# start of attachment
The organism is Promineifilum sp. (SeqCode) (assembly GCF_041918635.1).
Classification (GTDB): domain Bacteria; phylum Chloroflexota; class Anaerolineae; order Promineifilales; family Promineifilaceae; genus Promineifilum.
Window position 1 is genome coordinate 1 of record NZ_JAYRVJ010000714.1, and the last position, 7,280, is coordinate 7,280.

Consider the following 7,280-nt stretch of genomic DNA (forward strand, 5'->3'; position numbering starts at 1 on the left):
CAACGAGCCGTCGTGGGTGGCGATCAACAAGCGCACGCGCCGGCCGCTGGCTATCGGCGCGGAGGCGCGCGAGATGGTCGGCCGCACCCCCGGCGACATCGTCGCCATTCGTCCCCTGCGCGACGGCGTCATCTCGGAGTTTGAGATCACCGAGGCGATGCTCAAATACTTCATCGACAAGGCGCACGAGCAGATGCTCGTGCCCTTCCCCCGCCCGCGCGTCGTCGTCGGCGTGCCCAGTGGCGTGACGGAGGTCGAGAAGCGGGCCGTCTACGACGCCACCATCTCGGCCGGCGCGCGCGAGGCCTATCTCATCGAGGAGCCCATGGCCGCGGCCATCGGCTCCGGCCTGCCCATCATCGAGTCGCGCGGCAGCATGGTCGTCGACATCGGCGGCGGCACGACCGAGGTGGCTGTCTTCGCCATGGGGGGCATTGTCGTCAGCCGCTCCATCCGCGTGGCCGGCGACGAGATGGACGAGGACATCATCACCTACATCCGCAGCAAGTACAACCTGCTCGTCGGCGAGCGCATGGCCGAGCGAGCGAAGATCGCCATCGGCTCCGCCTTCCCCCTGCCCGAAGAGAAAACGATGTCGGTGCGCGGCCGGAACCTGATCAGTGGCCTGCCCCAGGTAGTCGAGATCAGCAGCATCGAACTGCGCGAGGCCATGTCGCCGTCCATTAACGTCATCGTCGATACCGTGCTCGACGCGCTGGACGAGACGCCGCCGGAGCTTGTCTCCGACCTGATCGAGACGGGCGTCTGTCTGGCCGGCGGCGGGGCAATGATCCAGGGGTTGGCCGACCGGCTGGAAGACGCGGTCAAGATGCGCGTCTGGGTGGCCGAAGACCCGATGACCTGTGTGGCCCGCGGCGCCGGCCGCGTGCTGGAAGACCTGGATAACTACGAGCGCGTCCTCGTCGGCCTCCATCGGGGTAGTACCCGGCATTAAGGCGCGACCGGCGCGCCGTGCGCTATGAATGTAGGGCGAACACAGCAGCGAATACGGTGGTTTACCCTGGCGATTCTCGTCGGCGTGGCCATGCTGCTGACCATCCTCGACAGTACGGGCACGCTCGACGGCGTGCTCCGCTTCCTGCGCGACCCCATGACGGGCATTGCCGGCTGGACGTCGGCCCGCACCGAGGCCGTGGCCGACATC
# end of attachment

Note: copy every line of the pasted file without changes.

The organism is Promineifilum sp. (SeqCode) (assembly GCF_041918635.1).
Classification (GTDB): domain Bacteria; phylum Chloroflexota; class Anaerolineae; order Promineifilales; family Promineifilaceae; genus Promineifilum.
Window position 1 is genome coordinate 1 of record NZ_JAYRVJ010000714.1, and the last position, 7,280, is coordinate 7,280.

Consider the following 7,280-nt stretch of genomic DNA (forward strand, 5'->3'; position numbering starts at 1 on the left):
CAACGAGCCGTCGTGGGTGGCGATCAACAAGCGCACGCGCCGGCCGCTGGCTATCGGCGCGGAGGCGCGCGAGATGGTCGGCCGCACCCCCGGCGACATCGTCGCCATTCGTCCCCTGCGCGACGGCGTCATCTCGGAGTTTGAGATCACCGAGGCGATGCTCAAATACTTCATCGACAAGGCGCACGAGCAGATGCTCGTGCCCTTCCCCCGCCCGCGCGTCGTCGTCGGCGTGCCCAGTGGCGTGACGGAGGTCGAGAAGCGGGCCGTCTACGACGCCACCATCTCGGCCGGCGCGCGCGAGGCCTATCTCATCGAGGAGCCCATGGCCGCGGCCATCGGCTCCGGCCTGCCCATCATCGAGTCGCGCGGCAGCATGGTCGTCGACATCGGCGGCGGCACGACCGAGGTGGCTGTCTTCGCCATGGGGGGCATTGTCGTCAGCCGCTCCATCCGCGTGGCCGGCGACGAGATGGACGAGGACATCATCACCTACATCCGCAGCAAGTACAACCTGCTCGTCGGCGAGCGCATGGCCGAGCGAGCGAAGATCGCCATCGGCTCCGCCTTCCCCCTGCCCGAAGAGAAAACGATGTCGGTGCGCGGCCGGAACCTGATCAGTGGCCTGCCCCAGGTAGTCGAGATCAGCAGCATCGAACTGCGCGAGGCCATGTCGCCGTCCATTAACGTCATCGTCGATACCGTGCTCGACGCGCTGGACGAGACGCCGCCGGAGCTTGTCTCCGACCTGATCGAGACGGGCGTCTGTCTGGCCGGCGGCGGGGCAATGATCCAGGGGTTGGCCGACCGGCTGGAAGACGCGGTCAAGATGCGCGTCTGGGTGGCCGAAGACCCGATGACCTGTGTGGCCCGCGGCGCCGGCCGCGTGCTGGAAGACCTGGATAACTACGAGCGCGTCCTCGTCGGCCTCCATCGGGGTAGTACCCGGCATTAAGGCGCGACCGGCGCGCCGTGCGCTATGAATGTAGGGCGAACACAGCAGCGAATACGGTGGTTTACCCTGGCGATTCTCGTCGGCGTGGCCATGCTGCTGACCATCCTCGACAGTACGGGCACGCTCGACGGCGTGCTCCGCTTCCTGCGCGACCCCATGACGGGCATTGCCGGCTGGACGTCGGCCCGCACCGAGGCCGTGGCCGACATC